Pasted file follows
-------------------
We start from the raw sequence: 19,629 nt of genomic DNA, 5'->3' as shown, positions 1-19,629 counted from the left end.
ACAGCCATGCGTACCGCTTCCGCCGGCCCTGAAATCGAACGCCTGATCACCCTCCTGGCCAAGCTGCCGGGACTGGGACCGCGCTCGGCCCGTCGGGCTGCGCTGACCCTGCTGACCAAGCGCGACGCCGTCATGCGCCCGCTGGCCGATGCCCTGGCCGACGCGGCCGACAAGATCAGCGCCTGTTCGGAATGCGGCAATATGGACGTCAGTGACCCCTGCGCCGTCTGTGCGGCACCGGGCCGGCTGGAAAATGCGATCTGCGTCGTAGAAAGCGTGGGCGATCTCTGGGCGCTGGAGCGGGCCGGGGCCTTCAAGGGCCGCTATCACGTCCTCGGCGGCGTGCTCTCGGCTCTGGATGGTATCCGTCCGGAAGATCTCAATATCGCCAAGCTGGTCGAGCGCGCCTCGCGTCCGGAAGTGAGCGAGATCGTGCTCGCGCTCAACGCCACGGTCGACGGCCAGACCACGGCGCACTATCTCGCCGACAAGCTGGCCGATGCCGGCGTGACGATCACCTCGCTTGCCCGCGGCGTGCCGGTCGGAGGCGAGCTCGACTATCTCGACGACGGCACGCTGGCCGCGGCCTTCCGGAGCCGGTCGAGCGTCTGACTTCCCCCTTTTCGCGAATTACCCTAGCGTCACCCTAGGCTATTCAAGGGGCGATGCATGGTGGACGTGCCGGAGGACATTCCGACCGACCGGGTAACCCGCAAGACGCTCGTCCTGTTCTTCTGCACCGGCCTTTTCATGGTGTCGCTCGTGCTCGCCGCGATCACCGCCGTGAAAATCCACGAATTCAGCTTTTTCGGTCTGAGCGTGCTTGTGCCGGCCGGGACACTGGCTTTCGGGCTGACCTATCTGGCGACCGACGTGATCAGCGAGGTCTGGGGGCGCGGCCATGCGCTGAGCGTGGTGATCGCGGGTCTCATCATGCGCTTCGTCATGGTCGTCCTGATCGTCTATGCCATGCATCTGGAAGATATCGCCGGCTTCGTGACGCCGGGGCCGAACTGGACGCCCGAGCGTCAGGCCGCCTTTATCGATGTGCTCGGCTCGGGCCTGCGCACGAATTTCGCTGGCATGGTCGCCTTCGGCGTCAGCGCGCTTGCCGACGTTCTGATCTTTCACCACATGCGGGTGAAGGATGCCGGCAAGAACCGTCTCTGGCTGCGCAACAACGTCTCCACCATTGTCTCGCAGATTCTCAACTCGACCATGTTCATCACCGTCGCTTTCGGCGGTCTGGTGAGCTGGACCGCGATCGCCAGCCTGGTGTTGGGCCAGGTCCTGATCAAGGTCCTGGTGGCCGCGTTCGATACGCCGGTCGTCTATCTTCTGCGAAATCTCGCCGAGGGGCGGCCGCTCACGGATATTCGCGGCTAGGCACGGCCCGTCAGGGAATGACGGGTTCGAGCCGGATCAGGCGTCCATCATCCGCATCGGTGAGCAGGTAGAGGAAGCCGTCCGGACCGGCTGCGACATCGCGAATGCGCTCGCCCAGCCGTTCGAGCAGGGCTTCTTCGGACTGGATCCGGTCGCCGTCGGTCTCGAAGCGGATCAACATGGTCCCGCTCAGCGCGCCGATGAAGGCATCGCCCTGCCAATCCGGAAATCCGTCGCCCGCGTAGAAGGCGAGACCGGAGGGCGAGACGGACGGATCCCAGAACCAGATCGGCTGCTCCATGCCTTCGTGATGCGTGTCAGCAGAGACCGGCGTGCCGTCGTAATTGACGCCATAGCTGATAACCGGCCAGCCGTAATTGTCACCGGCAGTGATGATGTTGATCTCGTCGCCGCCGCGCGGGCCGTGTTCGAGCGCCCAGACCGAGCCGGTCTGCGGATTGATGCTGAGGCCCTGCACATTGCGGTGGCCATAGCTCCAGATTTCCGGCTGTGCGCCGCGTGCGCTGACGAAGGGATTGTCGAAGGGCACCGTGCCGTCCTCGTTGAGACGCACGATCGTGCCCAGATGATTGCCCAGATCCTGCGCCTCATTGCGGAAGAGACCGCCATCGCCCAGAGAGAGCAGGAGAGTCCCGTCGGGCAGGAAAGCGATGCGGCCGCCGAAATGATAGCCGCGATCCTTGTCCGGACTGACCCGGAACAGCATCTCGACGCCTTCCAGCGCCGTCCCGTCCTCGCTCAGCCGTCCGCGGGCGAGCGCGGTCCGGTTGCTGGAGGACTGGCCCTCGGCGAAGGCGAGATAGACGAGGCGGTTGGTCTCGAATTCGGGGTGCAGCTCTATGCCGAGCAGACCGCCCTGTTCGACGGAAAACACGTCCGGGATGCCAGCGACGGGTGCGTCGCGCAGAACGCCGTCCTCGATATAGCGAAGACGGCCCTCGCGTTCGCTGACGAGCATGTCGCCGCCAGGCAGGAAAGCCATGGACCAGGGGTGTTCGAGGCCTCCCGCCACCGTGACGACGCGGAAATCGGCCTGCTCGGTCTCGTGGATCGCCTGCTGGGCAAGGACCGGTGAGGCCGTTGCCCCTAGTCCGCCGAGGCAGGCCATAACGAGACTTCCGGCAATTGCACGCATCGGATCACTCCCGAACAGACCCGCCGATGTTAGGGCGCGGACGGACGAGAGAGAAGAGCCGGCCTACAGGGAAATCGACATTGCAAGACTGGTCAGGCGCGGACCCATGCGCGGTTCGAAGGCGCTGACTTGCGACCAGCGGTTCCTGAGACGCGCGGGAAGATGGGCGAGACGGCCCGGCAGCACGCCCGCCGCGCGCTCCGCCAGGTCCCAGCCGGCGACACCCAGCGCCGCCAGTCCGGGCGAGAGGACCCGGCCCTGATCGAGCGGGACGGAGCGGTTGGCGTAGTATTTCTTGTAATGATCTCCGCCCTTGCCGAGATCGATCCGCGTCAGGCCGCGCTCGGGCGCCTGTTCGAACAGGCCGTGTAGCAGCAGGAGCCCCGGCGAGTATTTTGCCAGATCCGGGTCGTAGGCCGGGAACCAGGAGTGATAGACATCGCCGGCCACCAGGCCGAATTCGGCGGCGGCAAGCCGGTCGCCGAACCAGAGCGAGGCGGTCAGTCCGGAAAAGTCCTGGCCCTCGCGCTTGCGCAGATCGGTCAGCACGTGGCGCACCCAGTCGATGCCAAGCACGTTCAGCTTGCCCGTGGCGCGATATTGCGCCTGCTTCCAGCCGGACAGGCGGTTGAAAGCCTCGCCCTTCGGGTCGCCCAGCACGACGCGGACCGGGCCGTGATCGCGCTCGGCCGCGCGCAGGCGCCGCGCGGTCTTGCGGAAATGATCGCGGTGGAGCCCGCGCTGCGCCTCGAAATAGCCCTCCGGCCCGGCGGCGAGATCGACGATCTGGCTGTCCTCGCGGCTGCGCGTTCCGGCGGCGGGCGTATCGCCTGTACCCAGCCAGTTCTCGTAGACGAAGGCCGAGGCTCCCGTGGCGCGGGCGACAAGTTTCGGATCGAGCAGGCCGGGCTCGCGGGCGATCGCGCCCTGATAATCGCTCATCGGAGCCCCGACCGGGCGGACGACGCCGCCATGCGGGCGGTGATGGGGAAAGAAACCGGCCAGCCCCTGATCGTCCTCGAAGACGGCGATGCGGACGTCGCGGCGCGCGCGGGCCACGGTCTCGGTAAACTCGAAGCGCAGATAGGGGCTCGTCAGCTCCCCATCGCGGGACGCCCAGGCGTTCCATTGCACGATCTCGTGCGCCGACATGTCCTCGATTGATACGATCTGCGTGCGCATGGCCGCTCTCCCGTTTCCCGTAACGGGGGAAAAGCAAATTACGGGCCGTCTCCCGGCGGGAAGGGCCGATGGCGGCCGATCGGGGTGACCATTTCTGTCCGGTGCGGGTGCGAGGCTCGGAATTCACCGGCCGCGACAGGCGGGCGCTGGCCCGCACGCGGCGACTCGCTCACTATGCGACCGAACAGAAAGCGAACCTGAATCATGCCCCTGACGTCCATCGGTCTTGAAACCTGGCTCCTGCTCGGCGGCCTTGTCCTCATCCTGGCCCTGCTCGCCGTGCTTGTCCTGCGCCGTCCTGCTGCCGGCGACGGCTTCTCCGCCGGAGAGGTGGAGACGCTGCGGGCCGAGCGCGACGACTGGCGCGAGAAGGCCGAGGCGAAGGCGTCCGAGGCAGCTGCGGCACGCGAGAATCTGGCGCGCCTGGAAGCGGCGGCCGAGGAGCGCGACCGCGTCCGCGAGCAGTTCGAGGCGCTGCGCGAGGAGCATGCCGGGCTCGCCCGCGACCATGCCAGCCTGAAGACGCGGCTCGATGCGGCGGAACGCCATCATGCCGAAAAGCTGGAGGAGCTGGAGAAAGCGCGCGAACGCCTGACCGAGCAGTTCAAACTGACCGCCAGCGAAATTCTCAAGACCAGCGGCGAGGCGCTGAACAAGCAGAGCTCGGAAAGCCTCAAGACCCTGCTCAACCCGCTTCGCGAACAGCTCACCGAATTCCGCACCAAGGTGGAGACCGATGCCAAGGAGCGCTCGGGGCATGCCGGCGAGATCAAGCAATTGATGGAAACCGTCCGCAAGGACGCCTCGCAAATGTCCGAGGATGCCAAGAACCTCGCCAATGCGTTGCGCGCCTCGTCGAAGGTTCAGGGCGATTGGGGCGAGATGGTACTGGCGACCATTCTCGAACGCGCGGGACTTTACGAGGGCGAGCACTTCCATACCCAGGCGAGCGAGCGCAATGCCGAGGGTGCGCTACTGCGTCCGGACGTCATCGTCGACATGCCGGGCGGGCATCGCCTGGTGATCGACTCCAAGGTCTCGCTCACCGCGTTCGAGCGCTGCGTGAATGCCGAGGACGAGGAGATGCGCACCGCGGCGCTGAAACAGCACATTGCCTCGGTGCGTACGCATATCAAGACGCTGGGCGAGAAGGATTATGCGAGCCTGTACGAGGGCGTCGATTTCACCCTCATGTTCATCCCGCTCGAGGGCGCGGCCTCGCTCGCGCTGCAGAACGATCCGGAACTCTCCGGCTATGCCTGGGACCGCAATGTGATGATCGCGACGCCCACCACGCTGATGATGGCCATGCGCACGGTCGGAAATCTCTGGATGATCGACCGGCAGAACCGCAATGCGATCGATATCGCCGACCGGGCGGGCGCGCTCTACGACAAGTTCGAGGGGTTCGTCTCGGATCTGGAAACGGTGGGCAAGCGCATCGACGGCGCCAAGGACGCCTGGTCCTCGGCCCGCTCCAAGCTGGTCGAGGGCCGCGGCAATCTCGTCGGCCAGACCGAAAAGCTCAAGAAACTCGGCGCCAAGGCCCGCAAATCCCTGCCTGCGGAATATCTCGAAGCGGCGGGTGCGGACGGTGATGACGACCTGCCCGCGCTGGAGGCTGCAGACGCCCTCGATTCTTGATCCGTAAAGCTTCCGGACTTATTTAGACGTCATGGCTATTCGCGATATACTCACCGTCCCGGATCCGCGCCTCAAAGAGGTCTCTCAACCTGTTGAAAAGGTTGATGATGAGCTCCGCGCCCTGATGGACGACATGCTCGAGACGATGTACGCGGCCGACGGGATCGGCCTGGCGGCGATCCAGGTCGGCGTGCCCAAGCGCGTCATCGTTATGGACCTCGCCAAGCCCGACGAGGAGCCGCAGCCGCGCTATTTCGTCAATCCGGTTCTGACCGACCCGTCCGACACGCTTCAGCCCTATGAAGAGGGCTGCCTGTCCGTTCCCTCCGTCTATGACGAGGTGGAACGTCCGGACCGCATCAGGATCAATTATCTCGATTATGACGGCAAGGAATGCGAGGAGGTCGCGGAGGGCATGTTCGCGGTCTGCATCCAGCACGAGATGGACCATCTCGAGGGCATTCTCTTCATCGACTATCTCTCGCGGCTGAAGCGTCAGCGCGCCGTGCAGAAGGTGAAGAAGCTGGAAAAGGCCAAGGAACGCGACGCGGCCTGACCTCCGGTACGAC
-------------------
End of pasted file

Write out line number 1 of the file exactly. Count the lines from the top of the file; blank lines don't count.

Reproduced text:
We start from the raw sequence: 19,629 nt of genomic DNA, 5'->3' as shown, positions 1-19,629 counted from the left end.